According to a report released on Tuesday by Oxfam, Norwegian Church Aid (NCA) and Development Finance International (DFI), the situation has forced countries embark on dangerous austerity path such as reducing social spending.
The report dubbed 'Commitment to Reducing Inequality Index' (CRI) indicates that the fifteen SADC member states lost about $80bn in 2020 due to lower-than-expected growth which is equivalent to around $220 for every SADC citizen.
Felix Ngosa, senior programme officer in Norwegian Church Aid, while indicating that 35.3 million people have lost jobs in 2020, suggests that if countries could act decisively now against inequality, with policies aimed to help support citizens with public services and support, the impact of the crisis could be reversed in just three years.
He said: "The poorest in our societies are bearing the brunt of Covid-19 and are now facing the extra cost of austerity policies. Governments have a choice and must act now to reverse damage of the pandemic, increase social spending and tackle the inequality crisis."
However, the report finds that SADC countries have responded with belt-tightening measures that are likely to do more harm to people than good.
According to Dailes Judge, Oxfam in Southern Africa Programme Director, Covid 19 has made a small group of people rich, while leaving a majority struggling to meet their most basic needs, such as quality education, healthcare and decent jobs.
“The findings of this analysis are shocking, but they confirm the reality of many countries in this natural resource-rich but poor and unequal region,” says Dailes Judge.
“The inequalities in most countries in the region are major drivers of reduced economic growth and weakened essential services such as quality healthcare and education," he added.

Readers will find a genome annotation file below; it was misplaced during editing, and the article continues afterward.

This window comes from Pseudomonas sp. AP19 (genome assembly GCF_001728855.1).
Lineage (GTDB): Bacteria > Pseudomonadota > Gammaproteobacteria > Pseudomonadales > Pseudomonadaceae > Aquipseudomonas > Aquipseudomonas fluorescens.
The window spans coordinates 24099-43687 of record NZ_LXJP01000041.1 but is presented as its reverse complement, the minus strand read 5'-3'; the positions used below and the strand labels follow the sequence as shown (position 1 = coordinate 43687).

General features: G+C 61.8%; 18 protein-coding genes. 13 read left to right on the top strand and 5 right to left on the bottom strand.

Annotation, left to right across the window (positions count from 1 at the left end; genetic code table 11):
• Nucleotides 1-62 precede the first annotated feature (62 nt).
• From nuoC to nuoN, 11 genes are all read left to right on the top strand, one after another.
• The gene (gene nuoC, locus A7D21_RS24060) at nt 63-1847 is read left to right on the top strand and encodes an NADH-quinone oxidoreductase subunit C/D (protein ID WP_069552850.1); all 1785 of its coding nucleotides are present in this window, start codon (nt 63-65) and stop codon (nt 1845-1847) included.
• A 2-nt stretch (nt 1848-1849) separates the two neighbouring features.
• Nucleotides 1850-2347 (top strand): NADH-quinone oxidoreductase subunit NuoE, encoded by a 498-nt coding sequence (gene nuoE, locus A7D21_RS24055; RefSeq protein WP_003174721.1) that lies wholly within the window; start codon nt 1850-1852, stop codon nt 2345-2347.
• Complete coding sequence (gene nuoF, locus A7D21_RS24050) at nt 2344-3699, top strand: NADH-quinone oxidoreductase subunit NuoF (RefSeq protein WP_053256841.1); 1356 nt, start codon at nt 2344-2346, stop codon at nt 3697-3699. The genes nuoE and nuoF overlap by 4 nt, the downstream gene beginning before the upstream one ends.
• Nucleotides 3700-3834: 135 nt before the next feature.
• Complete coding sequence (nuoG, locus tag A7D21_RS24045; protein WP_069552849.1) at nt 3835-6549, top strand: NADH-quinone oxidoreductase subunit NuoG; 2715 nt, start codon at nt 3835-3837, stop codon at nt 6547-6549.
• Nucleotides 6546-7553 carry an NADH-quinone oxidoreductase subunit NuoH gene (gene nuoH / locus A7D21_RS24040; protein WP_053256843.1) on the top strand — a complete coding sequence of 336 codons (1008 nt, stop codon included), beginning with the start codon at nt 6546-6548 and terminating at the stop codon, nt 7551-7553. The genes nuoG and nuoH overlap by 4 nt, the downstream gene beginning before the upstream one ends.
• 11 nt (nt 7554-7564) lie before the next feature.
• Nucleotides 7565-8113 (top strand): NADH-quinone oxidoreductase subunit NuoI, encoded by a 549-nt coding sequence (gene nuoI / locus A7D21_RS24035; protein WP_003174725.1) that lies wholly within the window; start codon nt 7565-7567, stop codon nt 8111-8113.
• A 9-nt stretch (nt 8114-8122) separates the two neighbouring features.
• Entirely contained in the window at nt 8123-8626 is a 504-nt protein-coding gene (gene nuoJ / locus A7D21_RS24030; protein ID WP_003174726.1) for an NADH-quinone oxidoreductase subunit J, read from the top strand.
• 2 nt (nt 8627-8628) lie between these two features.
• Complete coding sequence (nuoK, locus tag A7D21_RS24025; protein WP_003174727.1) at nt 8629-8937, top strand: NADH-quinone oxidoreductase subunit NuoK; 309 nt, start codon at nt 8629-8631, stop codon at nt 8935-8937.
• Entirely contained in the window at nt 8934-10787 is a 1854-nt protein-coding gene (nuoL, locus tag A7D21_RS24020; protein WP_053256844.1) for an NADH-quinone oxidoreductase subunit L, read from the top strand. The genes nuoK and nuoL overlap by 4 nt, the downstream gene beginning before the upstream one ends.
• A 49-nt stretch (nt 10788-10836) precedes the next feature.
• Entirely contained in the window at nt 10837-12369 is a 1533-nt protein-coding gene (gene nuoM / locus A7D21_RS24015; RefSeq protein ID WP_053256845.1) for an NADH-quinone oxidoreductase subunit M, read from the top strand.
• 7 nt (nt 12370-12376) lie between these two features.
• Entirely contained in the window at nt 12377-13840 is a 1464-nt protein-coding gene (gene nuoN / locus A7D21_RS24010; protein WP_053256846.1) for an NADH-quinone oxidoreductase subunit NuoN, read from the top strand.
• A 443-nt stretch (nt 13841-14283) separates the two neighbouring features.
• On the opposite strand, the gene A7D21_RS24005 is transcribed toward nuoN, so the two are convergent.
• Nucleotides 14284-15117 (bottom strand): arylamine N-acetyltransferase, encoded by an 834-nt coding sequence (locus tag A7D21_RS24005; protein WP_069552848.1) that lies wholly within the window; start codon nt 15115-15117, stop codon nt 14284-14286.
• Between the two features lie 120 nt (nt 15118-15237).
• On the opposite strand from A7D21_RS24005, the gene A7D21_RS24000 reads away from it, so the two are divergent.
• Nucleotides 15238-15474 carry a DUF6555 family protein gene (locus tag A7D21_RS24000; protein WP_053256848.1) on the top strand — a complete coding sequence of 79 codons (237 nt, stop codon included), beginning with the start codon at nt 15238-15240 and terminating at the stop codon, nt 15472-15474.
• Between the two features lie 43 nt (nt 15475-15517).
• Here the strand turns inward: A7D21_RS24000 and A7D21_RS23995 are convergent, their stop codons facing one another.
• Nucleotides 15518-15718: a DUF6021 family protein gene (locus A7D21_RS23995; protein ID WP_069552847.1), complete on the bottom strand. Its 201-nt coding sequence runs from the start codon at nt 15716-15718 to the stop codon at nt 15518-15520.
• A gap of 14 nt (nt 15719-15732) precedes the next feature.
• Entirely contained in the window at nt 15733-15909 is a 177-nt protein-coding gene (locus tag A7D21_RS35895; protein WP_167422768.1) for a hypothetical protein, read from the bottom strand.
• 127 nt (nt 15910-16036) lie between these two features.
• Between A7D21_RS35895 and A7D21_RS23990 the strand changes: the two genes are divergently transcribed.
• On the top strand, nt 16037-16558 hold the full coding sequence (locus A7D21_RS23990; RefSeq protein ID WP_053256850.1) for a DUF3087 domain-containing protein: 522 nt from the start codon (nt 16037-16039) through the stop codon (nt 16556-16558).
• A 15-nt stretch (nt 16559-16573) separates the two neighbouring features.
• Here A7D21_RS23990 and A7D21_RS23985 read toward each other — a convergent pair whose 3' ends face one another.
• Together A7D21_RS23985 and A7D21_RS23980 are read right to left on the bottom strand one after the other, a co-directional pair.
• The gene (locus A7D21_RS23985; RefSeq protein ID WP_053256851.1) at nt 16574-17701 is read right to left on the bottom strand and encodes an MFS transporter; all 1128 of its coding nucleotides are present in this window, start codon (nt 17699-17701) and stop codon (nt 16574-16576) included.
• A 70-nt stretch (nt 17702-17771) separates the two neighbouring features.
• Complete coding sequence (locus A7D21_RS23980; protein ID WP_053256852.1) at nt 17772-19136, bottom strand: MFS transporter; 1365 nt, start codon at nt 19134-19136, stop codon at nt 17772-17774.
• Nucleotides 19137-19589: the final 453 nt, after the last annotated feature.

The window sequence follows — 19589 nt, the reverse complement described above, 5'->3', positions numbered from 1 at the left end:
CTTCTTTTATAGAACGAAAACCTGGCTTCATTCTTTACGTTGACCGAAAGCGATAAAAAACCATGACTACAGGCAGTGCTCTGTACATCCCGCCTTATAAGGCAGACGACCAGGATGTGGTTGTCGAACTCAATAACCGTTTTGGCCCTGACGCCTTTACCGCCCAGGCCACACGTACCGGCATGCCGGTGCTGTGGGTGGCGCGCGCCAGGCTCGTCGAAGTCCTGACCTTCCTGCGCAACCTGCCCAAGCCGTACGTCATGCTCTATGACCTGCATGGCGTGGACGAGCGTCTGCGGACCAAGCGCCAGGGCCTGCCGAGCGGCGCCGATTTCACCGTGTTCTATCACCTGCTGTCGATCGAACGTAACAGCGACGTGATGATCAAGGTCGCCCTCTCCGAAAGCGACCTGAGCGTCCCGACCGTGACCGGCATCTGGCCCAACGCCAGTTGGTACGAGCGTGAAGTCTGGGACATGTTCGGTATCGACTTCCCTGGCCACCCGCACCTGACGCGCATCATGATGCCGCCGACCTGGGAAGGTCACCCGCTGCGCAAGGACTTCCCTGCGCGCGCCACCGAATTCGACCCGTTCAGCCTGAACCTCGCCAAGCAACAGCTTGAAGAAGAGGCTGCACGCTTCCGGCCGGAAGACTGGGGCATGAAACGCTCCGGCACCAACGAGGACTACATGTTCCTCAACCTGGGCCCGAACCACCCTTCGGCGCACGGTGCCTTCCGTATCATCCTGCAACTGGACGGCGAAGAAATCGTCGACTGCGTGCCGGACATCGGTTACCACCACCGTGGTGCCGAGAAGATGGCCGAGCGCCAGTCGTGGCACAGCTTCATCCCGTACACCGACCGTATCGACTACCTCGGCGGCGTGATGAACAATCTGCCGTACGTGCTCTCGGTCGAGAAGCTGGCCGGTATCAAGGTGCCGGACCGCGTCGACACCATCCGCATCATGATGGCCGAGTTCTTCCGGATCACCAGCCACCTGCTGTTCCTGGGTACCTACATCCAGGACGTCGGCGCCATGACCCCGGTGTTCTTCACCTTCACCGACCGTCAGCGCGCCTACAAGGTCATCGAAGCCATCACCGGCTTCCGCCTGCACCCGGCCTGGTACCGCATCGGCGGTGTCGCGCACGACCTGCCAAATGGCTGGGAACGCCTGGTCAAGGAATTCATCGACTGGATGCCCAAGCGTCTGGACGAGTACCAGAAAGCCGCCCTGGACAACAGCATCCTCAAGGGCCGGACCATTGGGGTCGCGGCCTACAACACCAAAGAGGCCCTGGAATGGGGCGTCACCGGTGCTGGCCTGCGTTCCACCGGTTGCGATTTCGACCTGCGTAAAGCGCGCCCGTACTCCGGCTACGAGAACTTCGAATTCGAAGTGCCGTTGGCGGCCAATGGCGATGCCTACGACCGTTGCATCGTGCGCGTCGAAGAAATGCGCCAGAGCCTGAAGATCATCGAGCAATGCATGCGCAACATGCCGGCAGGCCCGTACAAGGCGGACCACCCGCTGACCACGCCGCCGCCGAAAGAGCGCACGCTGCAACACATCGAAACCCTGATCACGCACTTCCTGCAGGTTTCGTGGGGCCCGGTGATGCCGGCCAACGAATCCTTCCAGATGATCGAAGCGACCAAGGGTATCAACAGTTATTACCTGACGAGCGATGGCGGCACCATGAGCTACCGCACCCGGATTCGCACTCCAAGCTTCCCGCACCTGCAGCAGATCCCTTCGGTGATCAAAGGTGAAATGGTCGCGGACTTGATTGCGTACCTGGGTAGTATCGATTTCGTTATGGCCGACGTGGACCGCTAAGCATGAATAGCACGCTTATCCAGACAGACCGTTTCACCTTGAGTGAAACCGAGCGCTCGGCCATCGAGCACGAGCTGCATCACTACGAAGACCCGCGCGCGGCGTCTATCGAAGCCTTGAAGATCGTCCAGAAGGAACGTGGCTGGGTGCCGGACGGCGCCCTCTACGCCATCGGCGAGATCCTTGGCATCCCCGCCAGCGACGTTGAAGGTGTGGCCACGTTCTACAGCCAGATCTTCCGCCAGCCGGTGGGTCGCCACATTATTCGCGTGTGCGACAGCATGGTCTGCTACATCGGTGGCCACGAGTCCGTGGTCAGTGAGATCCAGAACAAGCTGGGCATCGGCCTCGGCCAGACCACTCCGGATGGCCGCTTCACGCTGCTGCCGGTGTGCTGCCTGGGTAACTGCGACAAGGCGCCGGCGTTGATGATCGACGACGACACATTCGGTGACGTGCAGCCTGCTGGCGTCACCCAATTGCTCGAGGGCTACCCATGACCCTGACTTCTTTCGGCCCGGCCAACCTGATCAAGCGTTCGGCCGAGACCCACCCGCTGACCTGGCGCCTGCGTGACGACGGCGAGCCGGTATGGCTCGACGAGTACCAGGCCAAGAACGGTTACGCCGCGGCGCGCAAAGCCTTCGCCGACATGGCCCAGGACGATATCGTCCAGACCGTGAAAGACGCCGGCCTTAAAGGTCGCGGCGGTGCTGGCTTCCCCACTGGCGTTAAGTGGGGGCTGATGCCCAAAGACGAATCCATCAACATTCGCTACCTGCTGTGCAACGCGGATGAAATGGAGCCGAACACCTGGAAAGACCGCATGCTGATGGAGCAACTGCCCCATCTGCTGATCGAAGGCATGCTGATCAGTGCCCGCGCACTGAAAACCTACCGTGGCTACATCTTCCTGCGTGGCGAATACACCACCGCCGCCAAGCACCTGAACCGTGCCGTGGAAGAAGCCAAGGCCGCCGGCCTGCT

The report says that many governments are still showing considerable commitment to fighting inequality but still nowhere near enough to offset the huge inequality produced by the market and exacerbated by the COVID-19 pandemic.
“The combination of budget cuts, rising debt and a slow recovery due to global vaccine inequity risks raising the SADC inequality crisis to new heights.
“Recovering from the pandemic, however, offers SADC governments a once-in-a-generation opportunity to do what their citizens want – to increase taxes on the wealthy and large corporations, to boost public spending especially on healthcare, education and social protection, and to boost workers’ rights in order to tackle joblessness and precarious work. With external support, for instance through debt relief and aid, SADC governments could reduce inequality drastically and eliminate extreme poverty by 2030,” says Mathew Martin, Development Finance International Director.
Meanwhile, speaking to Zodiak Online on Tuesday, Minister of gender and social welfare spokesperson Fred Simwaka, says the report reflects the reality on the ground, saying "this is due to Covid 19 restrictions in movement that halted money circulation through business transactions for middle income earners and the poor".
The report shows that Democratic Republic of Congo, Madagascar and Tanzania were hardest hit, with over five million jobs lost in each country within the period.